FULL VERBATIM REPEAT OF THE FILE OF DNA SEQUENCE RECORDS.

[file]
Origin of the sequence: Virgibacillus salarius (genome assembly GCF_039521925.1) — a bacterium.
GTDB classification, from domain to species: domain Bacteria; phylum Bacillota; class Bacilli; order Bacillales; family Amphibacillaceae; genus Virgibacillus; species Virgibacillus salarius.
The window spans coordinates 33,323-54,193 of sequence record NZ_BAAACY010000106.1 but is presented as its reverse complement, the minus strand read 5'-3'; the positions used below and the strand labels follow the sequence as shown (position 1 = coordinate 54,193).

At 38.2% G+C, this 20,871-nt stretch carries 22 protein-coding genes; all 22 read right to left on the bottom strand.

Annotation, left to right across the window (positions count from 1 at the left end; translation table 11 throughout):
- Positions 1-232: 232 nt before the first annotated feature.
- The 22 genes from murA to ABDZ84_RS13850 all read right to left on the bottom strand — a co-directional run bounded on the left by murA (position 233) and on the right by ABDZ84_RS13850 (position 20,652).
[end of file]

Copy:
Origin of the sequence: Virgibacillus salarius (genome assembly GCF_039521925.1) — a bacterium.
GTDB classification, from domain to species: domain Bacteria; phylum Bacillota; class Bacilli; order Bacillales; family Amphibacillaceae; genus Virgibacillus; species Virgibacillus salarius.
The window spans coordinates 33,323-54,193 of sequence record NZ_BAAACY010000106.1 but is presented as its reverse complement, the minus strand read 5'-3'; the positions used below and the strand labels follow the sequence as shown (position 1 = coordinate 54,193).

At 38.2% G+C, this 20,871-nt stretch carries 22 protein-coding genes; all 22 read right to left on the bottom strand.

Annotation, left to right across the window (positions count from 1 at the left end; translation table 11 throughout):
- Positions 1-232: 232 nt before the first annotated feature.
- The 22 genes from murA to ABDZ84_RS13850 all read right to left on the bottom strand — a co-directional run bounded on the left by murA (position 233) and on the right by ABDZ84_RS13850 (position 20,652).